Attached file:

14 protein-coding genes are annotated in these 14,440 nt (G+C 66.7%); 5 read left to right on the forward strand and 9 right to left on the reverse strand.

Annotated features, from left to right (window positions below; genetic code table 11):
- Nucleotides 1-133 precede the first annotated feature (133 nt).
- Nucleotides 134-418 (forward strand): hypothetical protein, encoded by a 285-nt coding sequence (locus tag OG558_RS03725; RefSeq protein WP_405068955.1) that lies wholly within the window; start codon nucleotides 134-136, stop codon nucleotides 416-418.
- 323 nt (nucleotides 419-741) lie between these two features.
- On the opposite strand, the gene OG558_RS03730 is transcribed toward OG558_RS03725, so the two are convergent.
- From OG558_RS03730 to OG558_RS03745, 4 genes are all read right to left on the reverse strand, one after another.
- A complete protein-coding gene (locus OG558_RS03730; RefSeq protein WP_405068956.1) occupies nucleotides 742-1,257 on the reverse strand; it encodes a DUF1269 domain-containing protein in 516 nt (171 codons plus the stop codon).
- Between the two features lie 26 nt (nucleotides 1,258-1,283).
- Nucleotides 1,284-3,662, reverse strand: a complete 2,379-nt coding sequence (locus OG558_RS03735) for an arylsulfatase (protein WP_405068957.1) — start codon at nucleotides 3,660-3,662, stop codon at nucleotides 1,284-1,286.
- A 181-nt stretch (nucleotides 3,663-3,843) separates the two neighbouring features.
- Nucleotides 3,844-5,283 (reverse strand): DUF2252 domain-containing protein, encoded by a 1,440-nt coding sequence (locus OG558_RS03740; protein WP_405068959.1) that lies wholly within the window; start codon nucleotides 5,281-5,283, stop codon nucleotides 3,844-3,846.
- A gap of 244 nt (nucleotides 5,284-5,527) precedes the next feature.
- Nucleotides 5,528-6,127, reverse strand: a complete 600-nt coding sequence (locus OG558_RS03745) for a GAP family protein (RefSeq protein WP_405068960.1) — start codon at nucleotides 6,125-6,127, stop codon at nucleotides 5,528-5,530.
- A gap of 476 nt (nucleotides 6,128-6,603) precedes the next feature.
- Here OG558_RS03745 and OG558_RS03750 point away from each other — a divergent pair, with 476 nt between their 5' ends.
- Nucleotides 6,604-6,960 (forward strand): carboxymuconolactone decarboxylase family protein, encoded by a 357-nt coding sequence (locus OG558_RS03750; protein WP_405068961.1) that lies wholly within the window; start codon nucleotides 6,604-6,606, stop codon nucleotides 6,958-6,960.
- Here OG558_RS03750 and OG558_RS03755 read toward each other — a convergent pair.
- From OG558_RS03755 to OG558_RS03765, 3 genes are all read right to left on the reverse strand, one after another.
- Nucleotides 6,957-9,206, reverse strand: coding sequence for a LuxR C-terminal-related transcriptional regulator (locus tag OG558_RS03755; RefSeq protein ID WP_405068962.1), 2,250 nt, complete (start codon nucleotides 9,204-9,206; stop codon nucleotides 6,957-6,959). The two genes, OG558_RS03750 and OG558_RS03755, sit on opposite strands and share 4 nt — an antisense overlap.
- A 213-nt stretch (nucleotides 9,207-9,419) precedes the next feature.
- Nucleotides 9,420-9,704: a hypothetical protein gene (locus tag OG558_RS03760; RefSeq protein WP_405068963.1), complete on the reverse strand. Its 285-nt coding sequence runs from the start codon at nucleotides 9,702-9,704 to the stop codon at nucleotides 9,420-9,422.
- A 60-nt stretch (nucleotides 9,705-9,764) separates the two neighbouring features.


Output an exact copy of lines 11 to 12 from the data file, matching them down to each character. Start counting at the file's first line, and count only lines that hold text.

- A 181-nt stretch (nucleotides 3,663-3,843) separates the two neighbouring features.
- Nucleotides 3,844-5,283 (reverse strand): DUF2252 domain-containing protein, encoded by a 1,440-nt coding sequence (locus OG558_RS03740; protein WP_405068959.1) that lies wholly within the window; start codon nucleotides 5,281-5,283, stop codon nucleotides 3,844-3,846.